Today I decided that I'd try printing on fabric with my gocco. It went well, I think! Especially considering that I used the screen and ink intended for paper, not fabric. It was interesting to see my Floral Fancy print on different backgrounds.
I think I'm going to make a gocco print for Jesse's Swatch Swap. But since I haven't quite decided how it's going to look, I wasn't going to waste bulbs just for the sake of satisfying my curiosity as to what it would be like to actually print on fabric.
Now I'm just curious how the paper ink is going to dry. I wonder if it will be water proof if I heat set it?Looking at those swatches up there I'm getting an itch to make a load of swatches with Floral Fancy and making a quilt.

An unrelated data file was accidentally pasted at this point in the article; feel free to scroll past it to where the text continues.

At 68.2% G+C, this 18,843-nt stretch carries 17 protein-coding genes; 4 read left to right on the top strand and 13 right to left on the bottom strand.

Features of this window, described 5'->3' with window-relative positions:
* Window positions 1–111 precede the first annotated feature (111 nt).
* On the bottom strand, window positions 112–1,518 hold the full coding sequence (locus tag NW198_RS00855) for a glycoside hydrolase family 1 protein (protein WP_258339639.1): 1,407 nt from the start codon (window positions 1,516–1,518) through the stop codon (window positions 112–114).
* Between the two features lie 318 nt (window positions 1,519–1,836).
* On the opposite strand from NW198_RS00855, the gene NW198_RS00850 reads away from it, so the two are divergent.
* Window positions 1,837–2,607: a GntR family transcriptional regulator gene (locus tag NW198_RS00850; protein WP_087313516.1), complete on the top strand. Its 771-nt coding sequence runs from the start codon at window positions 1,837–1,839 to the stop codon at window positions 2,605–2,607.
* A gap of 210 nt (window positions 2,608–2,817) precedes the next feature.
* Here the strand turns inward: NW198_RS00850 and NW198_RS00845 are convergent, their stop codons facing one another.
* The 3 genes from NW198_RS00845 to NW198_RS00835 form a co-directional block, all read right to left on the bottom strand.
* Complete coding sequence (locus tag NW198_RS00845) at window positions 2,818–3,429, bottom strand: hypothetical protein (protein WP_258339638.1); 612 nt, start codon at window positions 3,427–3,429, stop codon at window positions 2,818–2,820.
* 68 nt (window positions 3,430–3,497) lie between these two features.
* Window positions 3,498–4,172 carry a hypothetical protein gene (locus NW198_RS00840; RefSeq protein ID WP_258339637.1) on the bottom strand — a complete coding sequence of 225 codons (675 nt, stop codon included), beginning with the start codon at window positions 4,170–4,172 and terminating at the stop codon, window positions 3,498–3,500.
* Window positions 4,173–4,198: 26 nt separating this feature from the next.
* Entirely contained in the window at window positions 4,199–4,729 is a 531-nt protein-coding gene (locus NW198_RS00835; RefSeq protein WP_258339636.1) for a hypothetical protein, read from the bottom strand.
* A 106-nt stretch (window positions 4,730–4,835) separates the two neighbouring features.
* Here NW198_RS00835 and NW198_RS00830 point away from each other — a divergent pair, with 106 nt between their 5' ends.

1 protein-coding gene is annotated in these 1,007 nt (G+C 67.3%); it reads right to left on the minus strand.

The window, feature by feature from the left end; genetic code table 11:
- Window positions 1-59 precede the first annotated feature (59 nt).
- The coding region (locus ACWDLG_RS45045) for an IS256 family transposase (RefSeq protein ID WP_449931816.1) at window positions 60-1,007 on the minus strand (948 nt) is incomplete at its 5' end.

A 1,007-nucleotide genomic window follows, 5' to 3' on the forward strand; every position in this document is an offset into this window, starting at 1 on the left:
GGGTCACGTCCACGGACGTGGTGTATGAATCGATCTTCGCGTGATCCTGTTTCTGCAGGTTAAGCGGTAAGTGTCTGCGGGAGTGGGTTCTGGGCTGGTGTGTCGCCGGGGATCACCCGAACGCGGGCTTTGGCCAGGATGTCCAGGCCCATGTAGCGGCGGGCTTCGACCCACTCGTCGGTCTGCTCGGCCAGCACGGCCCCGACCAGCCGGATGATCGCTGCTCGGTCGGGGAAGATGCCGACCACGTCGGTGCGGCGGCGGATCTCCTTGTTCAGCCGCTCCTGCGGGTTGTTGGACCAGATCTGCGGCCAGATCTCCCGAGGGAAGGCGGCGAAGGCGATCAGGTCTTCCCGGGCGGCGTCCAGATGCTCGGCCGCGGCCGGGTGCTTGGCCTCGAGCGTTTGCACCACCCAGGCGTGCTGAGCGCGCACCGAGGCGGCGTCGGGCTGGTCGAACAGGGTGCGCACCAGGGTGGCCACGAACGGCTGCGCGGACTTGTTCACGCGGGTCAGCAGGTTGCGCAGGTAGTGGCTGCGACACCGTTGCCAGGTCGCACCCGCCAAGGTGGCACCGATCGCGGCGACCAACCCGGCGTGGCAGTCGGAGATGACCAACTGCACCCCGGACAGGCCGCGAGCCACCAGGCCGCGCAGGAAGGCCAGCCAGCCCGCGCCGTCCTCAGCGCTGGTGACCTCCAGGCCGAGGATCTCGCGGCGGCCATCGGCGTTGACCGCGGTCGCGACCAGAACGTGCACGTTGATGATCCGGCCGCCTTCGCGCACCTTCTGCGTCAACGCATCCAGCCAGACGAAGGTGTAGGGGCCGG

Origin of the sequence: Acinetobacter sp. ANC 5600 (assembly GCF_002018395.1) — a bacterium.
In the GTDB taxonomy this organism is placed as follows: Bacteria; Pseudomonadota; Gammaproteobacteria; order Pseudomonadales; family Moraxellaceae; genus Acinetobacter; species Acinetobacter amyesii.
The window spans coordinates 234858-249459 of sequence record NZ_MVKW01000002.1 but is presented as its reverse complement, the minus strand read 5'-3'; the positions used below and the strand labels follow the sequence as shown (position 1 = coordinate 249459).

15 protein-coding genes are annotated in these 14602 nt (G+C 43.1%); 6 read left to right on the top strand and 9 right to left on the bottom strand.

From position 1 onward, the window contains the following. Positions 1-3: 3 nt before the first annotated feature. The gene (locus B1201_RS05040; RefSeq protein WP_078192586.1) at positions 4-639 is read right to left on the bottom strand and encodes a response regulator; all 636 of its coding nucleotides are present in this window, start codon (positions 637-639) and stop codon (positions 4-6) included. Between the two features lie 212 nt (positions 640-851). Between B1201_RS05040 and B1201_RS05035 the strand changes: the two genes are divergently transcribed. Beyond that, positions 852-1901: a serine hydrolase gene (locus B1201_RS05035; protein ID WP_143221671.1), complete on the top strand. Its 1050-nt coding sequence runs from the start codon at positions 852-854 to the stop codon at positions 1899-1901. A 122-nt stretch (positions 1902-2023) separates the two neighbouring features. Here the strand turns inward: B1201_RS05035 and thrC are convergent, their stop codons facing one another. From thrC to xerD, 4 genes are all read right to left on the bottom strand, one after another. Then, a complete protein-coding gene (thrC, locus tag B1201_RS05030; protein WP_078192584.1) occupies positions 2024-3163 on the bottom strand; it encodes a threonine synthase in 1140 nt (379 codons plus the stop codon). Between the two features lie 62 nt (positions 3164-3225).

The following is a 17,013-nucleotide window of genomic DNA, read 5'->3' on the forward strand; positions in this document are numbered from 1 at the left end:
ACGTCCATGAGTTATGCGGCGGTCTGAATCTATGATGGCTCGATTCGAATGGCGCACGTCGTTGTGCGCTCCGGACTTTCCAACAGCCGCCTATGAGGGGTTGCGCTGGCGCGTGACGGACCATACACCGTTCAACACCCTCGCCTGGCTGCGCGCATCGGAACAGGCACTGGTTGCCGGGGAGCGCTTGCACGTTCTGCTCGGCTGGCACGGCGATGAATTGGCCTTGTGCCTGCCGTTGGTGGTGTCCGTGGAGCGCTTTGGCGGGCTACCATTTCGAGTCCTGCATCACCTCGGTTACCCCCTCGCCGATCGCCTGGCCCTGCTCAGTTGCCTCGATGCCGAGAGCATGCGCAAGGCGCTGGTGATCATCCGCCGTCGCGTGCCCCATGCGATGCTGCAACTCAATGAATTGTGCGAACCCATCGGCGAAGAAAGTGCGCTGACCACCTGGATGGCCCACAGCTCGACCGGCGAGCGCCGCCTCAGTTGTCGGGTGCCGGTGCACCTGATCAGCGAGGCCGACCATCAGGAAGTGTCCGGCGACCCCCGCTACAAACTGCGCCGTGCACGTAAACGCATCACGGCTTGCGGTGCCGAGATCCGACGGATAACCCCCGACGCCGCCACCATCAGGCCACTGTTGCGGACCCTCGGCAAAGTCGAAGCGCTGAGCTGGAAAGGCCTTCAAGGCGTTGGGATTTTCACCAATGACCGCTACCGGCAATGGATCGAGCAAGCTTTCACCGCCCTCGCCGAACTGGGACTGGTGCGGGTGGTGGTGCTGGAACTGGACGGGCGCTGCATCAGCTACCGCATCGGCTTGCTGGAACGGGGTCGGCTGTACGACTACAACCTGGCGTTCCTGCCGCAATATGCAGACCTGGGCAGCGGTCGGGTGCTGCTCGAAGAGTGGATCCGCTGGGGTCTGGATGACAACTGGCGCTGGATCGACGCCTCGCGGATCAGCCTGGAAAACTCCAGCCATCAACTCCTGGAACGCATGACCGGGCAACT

I really like this one, on Denyse Schmidt's Flea Market Fancy. Probably one of the prettiest fabrics ever made!
And on yellow gingham. I actually have a confession to make; I used to be not terribly keen on yellow, but now I seem to spot it everywhere and guess what, I'm not hating it!
Ahh, this light blue and white floral one. I really like it. And it's the proof of a lesson I learned today. It may be that you should keep your inked gocco screens in a ziploc bag in the fridge (can't remember where I read this piece of advice), but that won't keep it use fresh forever. The ink will eventually start to dry up and clog the screen. Us the darn thing. Don't just let it sit there. This will also cut down on the questions about the strange bag with paint that's sitting in the fridge!
However, the REAL value of this lesson is that, although the initial print (after a couple of months of sitting idle) is pretty much non existent, all is NOT lost. With a gentle hand and a piece of card you can scrape off the ink and then reapply some fresh ink. You may have lost a bit of ink, but the screen should still be working!